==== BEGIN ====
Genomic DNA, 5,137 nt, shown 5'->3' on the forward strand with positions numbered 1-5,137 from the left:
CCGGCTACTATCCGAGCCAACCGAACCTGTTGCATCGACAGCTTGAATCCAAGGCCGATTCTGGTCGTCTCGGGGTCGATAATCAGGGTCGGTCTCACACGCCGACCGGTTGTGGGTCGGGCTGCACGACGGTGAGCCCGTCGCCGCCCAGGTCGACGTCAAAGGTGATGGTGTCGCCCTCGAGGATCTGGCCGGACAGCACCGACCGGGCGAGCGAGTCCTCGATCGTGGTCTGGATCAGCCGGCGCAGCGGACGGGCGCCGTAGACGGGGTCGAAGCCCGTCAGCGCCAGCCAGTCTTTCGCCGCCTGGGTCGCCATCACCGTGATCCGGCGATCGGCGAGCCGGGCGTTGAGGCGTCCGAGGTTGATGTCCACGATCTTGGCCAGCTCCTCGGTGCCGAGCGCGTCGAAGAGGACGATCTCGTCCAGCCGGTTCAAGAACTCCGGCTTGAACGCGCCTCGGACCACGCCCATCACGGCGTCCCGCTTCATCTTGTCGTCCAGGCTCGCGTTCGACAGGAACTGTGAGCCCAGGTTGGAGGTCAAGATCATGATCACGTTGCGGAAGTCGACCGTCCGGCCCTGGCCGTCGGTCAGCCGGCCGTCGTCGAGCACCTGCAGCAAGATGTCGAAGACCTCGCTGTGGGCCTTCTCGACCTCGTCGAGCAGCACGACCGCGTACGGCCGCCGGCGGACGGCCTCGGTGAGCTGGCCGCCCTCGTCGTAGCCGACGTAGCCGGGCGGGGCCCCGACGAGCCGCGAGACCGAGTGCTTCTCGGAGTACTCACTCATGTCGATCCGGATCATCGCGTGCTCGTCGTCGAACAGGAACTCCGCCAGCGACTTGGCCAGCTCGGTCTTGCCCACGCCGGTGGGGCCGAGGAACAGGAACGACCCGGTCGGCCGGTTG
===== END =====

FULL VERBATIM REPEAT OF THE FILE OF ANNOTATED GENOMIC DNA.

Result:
Genomic DNA, 5,137 nt, shown 5'->3' on the forward strand with positions numbered 1-5,137 from the left:
CCGGCTACTATCCGAGCCAACCGAACCTGTTGCATCGACAGCTTGAATCCAAGGCCGATTCTGGTCGTCTCGGGGTCGATAATCAGGGTCGGTCTCACACGCCGACCGGTTGTGGGTCGGGCTGCACGACGGTGAGCCCGTCGCCGCCCAGGTCGACGTCAAAGGTGATGGTGTCGCCCTCGAGGATCTGGCCGGACAGCACCGACCGGGCGAGCGAGTCCTCGATCGTGGTCTGGATCAGCCGGCGCAGCGGACGGGCGCCGTAGACGGGGTCGAAGCCCGTCAGCGCCAGCCAGTCTTTCGCCGCCTGGGTCGCCATCACCGTGATCCGGCGATCGGCGAGCCGGGCGTTGAGGCGTCCGAGGTTGATGTCCACGATCTTGGCCAGCTCCTCGGTGCCGAGCGCGTCGAAGAGGACGATCTCGTCCAGCCGGTTCAAGAACTCCGGCTTGAACGCGCCTCGGACCACGCCCATCACGGCGTCCCGCTTCATCTTGTCGTCCAGGCTCGCGTTCGACAGGAACTGTGAGCCCAGGTTGGAGGTCAAGATCATGATCACGTTGCGGAAGTCGACCGTCCGGCCCTGGCCGTCGGTCAGCCGGCCGTCGTCGAGCACCTGCAGCAAGATGTCGAAGACCTCGCTGTGGGCCTTCTCGACCTCGTCGAGCAGCACGACCGCGTACGGCCGCCGGCGGACGGCCTCGGTGAGCTGGCCGCCCTCGTCGTAGCCGACGTAGCCGGGCGGGGCCCCGACGAGCCGCGAGACCGAGTGCTTCTCGGAGTACTCACTCATGTCGATCCGGATCATCGCGTGCTCGTCGTCGAACAGGAACTCCGCCAGCGACTTGGCCAGCTCGGTCTTGCCCACGCCGGTGGGGCCGAGGAACAGGAACGACCCGGTCGGCCGGTTG